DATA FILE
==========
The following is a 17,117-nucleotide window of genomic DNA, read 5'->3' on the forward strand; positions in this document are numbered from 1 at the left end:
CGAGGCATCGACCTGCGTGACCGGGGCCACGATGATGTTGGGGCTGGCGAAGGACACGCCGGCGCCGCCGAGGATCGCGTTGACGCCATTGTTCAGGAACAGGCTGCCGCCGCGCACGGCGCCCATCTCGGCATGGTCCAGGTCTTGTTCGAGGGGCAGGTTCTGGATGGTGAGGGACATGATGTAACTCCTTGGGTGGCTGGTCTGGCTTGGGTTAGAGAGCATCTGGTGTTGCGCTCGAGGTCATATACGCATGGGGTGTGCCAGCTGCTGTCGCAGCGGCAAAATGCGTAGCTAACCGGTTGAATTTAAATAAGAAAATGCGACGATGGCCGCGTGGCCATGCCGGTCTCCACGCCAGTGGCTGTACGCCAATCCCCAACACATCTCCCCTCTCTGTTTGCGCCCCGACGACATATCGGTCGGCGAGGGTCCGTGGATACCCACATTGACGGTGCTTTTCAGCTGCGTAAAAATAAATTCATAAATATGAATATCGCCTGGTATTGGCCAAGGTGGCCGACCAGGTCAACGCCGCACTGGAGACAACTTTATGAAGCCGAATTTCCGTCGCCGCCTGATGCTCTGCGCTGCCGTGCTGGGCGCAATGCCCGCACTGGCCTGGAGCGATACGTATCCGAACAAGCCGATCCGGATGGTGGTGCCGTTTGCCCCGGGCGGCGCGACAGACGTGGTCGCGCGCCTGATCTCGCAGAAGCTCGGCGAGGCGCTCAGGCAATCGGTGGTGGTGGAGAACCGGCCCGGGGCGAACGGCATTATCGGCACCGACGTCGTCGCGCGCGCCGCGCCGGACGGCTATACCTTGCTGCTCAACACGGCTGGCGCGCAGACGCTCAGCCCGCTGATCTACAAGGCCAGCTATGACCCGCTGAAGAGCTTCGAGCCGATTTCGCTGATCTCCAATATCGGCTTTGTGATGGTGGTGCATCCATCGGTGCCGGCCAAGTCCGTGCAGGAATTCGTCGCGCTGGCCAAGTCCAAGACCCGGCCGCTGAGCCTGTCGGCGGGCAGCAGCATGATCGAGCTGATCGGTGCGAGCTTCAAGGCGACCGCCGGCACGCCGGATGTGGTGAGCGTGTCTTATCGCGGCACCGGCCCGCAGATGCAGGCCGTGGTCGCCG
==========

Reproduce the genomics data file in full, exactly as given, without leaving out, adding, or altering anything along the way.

The following is a 17,117-nucleotide window of genomic DNA, read 5'->3' on the forward strand; positions in this document are numbered from 1 at the left end:
CGAGGCATCGACCTGCGTGACCGGGGCCACGATGATGTTGGGGCTGGCGAAGGACACGCCGGCGCCGCCGAGGATCGCGTTGACGCCATTGTTCAGGAACAGGCTGCCGCCGCGCACGGCGCCCATCTCGGCATGGTCCAGGTCTTGTTCGAGGGGCAGGTTCTGGATGGTGAGGGACATGATGTAACTCCTTGGGTGGCTGGTCTGGCTTGGGTTAGAGAGCATCTGGTGTTGCGCTCGAGGTCATATACGCATGGGGTGTGCCAGCTGCTGTCGCAGCGGCAAAATGCGTAGCTAACCGGTTGAATTTAAATAAGAAAATGCGACGATGGCCGCGTGGCCATGCCGGTCTCCACGCCAGTGGCTGTACGCCAATCCCCAACACATCTCCCCTCTCTGTTTGCGCCCCGACGACATATCGGTCGGCGAGGGTCCGTGGATACCCACATTGACGGTGCTTTTCAGCTGCGTAAAAATAAATTCATAAATATGAATATCGCCTGGTATTGGCCAAGGTGGCCGACCAGGTCAACGCCGCACTGGAGACAACTTTATGAAGCCGAATTTCCGTCGCCGCCTGATGCTCTGCGCTGCCGTGCTGGGCGCAATGCCCGCACTGGCCTGGAGCGATACGTATCCGAACAAGCCGATCCGGATGGTGGTGCCGTTTGCCCCGGGCGGCGCGACAGACGTGGTCGCGCGCCTGATCTCGCAGAAGCTCGGCGAGGCGCTCAGGCAATCGGTGGTGGTGGAGAACCGGCCCGGGGCGAACGGCATTATCGGCACCGACGTCGTCGCGCGCGCCGCGCCGGACGGCTATACCTTGCTGCTCAACACGGCTGGCGCGCAGACGCTCAGCCCGCTGATCTACAAGGCCAGCTATGACCCGCTGAAGAGCTTCGAGCCGATTTCGCTGATCTCCAATATCGGCTTTGTGATGGTGGTGCATCCATCGGTGCCGGCCAAGTCCGTGCAGGAATTCGTCGCGCTGGCCAAGTCCAAGACCCGGCCGCTGAGCCTGTCGGCGGGCAGCAGCATGATCGAGCTGATCGGTGCGAGCTTCAAGGCGACCGCCGGCACGCCGGATGTGGTGAGCGTGTCTTATCGCGGCACCGGCCCGCAGATGCAGGCCGTGGTCGCCG